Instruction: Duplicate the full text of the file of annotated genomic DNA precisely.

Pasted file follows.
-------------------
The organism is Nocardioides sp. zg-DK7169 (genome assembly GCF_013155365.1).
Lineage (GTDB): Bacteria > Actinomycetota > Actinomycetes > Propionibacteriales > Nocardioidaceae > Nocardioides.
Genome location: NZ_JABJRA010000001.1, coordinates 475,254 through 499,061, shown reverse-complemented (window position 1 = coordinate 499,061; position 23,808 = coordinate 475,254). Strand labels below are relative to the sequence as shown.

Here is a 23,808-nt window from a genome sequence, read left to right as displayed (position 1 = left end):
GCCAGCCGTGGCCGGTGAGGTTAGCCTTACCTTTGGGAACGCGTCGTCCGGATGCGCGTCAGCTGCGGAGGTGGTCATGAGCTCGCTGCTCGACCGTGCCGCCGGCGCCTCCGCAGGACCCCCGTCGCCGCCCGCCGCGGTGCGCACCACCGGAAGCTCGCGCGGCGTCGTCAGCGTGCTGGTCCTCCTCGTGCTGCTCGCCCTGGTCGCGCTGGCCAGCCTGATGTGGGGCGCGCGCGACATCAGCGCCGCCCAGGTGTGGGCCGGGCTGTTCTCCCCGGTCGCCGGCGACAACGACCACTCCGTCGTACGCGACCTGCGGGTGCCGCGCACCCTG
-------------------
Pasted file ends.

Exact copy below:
The organism is Nocardioides sp. zg-DK7169 (genome assembly GCF_013155365.1).
Lineage (GTDB): Bacteria > Actinomycetota > Actinomycetes > Propionibacteriales > Nocardioidaceae > Nocardioides.
Genome location: NZ_JABJRA010000001.1, coordinates 475,254 through 499,061, shown reverse-complemented (window position 1 = coordinate 499,061; position 23,808 = coordinate 475,254). Strand labels below are relative to the sequence as shown.

Here is a 23,808-nt window from a genome sequence, read left to right as displayed (position 1 = left end):
GCCAGCCGTGGCCGGTGAGGTTAGCCTTACCTTTGGGAACGCGTCGTCCGGATGCGCGTCAGCTGCGGAGGTGGTCATGAGCTCGCTGCTCGACCGTGCCGCCGGCGCCTCCGCAGGACCCCCGTCGCCGCCCGCCGCGGTGCGCACCACCGGAAGCTCGCGCGGCGTCGTCAGCGTGCTGGTCCTCCTCGTGCTGCTCGCCCTGGTCGCGCTGGCCAGCCTGATGTGGGGCGCGCGCGACATCAGCGCCGCCCAGGTGTGGGCCGGGCTGTTCTCCCCGGTCGCCGGCGACAACGACCACTCCGTCGTACGCGACCTGCGGGTGCCGCGCACCCTG